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he's going to put their interests in his pocket. >> time is up. >> if you want to have lower gas prices, you need to be energy independent. we were under the last administration. most environmentalists don't support nuclear power. there's a solution here, but no embrace of the new solution. >> there is one more question. let's go to jail. >> it is being said -- let's go to dale. >> it is being said the pandemic shows how important broadband is, in particular with online learning and telehealth. wisconsin ranks 34th in the country in broadband's rankings of internet coverage, speed, and availability. how would you advocate for wisconsinites, to continue to
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close the digital divide on capitol hill? senator johnson. >> i support the connect america fund. that allocated hundreds of millions of dollars here. also took get proper mapping. that results in about $10 billion over 10 years of federal funding to expand broadband here in wisconsin. i'm completely aware of the crucial need for broadband. i've supported it and gotten federal funding for wisconsin as a result. >> specifically towards a future? >> precisely. >> governor? >> i would say our administration has invested historic sums of money into broadband expansion. there have been a number of broadband roundtables across the state. will hear the heartbreaking stories of students having to put away fast food restaurant parking lot just to get connected during the pandemic. i heard stories of people having to do a funeral home because that is what had the best wi-fi. one of the best opportunities to
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expand broadband in the state has been bipartisan infrastructure bill. another partisan piece of legislation senator johnson voted against. >> your time is up. we are at our last question. we promise you we would give you a chance to perhaps clear up some misconceptions. >> during this debate,, gentlemen, in campaign ads, you have heard things said about you that you believe are just plain wrong. in this last question, we want to give you the floor to set things straight. what's been said about you that you really want to knock-down? senator johnson. you can go first. you have one minute. >> i'm very proud of my record as a u.s. senator. there were more grotesque distortions. i want to save social security. i got a tax cut -- it is because of me that 95% of american business has got a tax cut so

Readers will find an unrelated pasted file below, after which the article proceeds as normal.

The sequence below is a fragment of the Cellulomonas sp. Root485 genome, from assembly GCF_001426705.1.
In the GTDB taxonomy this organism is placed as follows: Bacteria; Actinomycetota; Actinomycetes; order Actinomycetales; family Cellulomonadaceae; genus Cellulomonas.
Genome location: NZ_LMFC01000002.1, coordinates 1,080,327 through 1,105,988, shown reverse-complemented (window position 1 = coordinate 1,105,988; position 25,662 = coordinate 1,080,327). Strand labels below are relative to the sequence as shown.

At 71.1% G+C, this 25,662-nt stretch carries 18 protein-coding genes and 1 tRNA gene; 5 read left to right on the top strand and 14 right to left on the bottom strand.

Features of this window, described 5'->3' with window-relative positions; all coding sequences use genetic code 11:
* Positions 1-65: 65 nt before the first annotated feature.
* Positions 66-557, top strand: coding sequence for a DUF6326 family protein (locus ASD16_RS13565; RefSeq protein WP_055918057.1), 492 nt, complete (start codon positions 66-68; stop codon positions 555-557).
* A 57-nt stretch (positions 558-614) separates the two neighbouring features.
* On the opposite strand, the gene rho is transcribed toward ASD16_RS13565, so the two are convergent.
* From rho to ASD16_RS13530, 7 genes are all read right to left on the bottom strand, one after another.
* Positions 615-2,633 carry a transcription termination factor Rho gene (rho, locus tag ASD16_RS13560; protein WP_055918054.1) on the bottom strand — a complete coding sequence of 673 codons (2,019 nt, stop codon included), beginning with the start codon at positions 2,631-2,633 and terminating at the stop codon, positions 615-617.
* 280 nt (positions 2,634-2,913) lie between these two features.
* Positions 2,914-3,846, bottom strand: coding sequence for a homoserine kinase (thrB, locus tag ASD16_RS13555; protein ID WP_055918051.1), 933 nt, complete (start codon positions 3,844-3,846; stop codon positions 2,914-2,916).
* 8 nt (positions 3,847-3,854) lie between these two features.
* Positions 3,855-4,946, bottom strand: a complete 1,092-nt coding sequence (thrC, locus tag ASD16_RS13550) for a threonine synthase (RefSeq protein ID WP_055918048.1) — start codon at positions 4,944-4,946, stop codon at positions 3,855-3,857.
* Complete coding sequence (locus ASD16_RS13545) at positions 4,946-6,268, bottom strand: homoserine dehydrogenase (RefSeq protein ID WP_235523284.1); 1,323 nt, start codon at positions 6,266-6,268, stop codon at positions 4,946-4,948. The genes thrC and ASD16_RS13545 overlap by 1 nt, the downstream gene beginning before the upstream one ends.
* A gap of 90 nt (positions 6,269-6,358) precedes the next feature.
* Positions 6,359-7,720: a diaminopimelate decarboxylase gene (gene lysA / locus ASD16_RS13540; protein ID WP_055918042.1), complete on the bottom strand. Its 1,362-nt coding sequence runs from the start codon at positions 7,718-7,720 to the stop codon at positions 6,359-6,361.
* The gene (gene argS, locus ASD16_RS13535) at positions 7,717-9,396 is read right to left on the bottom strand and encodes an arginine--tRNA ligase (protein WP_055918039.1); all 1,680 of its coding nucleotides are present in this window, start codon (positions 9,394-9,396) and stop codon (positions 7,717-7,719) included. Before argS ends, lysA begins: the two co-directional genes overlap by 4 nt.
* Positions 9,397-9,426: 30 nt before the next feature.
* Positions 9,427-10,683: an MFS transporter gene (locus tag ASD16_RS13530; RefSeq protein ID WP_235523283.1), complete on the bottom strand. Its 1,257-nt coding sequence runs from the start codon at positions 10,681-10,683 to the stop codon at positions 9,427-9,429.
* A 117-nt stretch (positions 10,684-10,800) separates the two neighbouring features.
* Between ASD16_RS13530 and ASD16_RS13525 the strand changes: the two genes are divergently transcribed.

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they can compete with the big guys. that was 20 million tax filers. so i am proud of my record in terms of tax reform. allowing people to compete with the big corporations as well as survive the pandemic. saving people's lives, with a project that is transforming lives. my got crown, my experience, 40 years of working in the private sector, i am not sure what the lieutenant governor has done in terms of jobs in the private sector. i know exactly what it is like to work in a factory and what it's like to create jobs, because i have created them. i don't believe he has. >> thank you, senator. >> lieutenant governor. >> i actually have embrace one of the characterizations in one of the ads that they put out. it says mandela barnes is different. i embrace that. we don't have enough working class people in the u.s. senate. the senate is broken. senator johnson is one of the
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worst parts of a broken system, a person who has been in it for himself. if you are a multimillionaire, he will look out for you. if you are a working class person, it might not be so easy. people are continuing to be left behind. and that is exactly why i am running right now. >> our lives and livelihood are on the line at this very moment. our seniors have to live with the threat of social security and medicare being cut. working people have to live under the threat of their jobs being shipped overseas. women have to live in the threat of their most personal decision being interrupted by politicians. that is what is on the line right now. i believe better as possible. i believe hardware can pay off. we can give everyone a fair shot at the american dream. >> we would like to thank both of you and we would also like to thank the teams that have helped us tonight. we are going to think ajay, mark leland, kim murphy who we wish could have been with us, dale raymond, brad williams, and our data team who has been working